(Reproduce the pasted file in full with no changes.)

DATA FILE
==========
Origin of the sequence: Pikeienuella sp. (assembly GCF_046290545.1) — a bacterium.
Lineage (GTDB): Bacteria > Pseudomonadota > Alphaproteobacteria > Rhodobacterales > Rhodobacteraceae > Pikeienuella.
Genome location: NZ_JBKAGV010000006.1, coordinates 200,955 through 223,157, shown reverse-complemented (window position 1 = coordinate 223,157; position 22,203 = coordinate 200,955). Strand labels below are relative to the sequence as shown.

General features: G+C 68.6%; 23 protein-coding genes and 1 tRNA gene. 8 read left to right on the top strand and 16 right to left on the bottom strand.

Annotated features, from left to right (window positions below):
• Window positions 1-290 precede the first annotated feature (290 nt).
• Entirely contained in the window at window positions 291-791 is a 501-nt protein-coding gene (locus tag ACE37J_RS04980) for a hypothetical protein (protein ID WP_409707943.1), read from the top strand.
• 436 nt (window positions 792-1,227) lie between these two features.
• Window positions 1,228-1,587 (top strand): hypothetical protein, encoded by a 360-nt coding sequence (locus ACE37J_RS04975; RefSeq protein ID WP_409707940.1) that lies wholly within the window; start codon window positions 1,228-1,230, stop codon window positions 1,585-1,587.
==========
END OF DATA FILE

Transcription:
Origin of the sequence: Pikeienuella sp. (assembly GCF_046290545.1) — a bacterium.
Lineage (GTDB): Bacteria > Pseudomonadota > Alphaproteobacteria > Rhodobacterales > Rhodobacteraceae > Pikeienuella.
Genome location: NZ_JBKAGV010000006.1, coordinates 200,955 through 223,157, shown reverse-complemented (window position 1 = coordinate 223,157; position 22,203 = coordinate 200,955). Strand labels below are relative to the sequence as shown.

General features: G+C 68.6%; 23 protein-coding genes and 1 tRNA gene. 8 read left to right on the top strand and 16 right to left on the bottom strand.

Annotated features, from left to right (window positions below):
• Window positions 1-290 precede the first annotated feature (290 nt).
• Entirely contained in the window at window positions 291-791 is a 501-nt protein-coding gene (locus tag ACE37J_RS04980) for a hypothetical protein (protein ID WP_409707943.1), read from the top strand.
• 436 nt (window positions 792-1,227) lie between these two features.
• Window positions 1,228-1,587 (top strand): hypothetical protein, encoded by a 360-nt coding sequence (locus ACE37J_RS04975; RefSeq protein ID WP_409707940.1) that lies wholly within the window; start codon window positions 1,228-1,230, stop codon window positions 1,585-1,587.